Once the $700 million bailout package is sorted out, the federal government will have to roll up its sleeves and figure out what went wrong and how to fix it. I suspect that whatever they come up with will not fundamentally address the problem. Here’s why:
1. Wall Street has gotten exponentially more complex in the last decade
2. Most lawmakers really do not understand all of this complexity
3. Regulation and oversight is an unbelievably blunt instrument
4. Things will just get more complex and more global, and if we overregulate we’ll fall behind the Middle East and Asia’s financial centers
So here’s another idea. What if Wall Street CEOs had real downside risk, and real chance to lose not only what they earn in a given year but also what they earned in previous years?
Right now, the income of your average top-flight Wall Streeter might look like this: $10M; $20M; $25M; $55M; $130M…. They kept on taking on more leverage and paying out more and more until the music stopped. It’s like being at a casino and playing with the house’s money.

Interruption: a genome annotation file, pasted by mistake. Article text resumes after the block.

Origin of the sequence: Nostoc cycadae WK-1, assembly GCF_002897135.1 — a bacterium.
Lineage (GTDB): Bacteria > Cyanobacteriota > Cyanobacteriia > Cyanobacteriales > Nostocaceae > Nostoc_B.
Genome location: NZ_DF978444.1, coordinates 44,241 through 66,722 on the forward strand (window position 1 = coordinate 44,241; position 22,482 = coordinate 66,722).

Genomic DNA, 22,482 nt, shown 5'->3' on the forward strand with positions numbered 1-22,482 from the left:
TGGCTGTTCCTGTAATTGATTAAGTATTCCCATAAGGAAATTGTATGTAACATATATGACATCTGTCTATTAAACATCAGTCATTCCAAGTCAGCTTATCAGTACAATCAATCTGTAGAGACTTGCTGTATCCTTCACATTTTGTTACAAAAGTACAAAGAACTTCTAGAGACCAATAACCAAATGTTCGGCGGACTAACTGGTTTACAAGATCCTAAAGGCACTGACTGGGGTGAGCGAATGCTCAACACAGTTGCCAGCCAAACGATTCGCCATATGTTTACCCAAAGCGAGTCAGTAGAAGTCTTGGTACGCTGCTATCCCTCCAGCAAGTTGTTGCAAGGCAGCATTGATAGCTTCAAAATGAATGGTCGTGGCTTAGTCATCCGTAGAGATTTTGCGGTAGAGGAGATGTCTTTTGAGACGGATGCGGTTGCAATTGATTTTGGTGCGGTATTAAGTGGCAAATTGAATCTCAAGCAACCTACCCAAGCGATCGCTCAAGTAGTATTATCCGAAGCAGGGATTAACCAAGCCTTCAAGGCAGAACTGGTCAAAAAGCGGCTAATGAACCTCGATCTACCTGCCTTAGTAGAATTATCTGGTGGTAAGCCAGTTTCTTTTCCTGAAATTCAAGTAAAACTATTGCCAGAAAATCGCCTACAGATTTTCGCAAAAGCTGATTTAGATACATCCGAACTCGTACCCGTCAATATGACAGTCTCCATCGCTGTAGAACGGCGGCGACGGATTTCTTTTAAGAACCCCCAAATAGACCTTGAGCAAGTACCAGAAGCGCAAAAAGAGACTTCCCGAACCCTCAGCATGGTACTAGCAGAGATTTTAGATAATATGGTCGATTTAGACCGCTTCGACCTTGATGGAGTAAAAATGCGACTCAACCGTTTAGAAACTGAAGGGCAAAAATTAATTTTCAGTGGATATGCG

Imagine you have that kind of money coming in. Then your firm goes bankrupt and you make nothing in a given year (unless you’re the CEO of Morgan Stanley). Big deal. Sure it hurts, and your unvested stock loses value. But you are going to land on your feet because you’re incredibly smart and good at what you do, so you’ll start another firm or get hired by another firm.
So what about putting previous years’ pay at risk too? Then all of a sudden the equation changes, and you really lose when the firm loses. It could be as simple as: “Make all the money you want, but if the firm goes bankrupt or there are material restatements in earnings, you owe us everything you made in the last 5 years.”
Of course this will never happen. But until we realize that CEOs and top management were doing exactly what makes the most sense under the current incentive structure (“go big, because you get all the upside and the downside really isn’t that bad”) we won’t get at the root of the problem.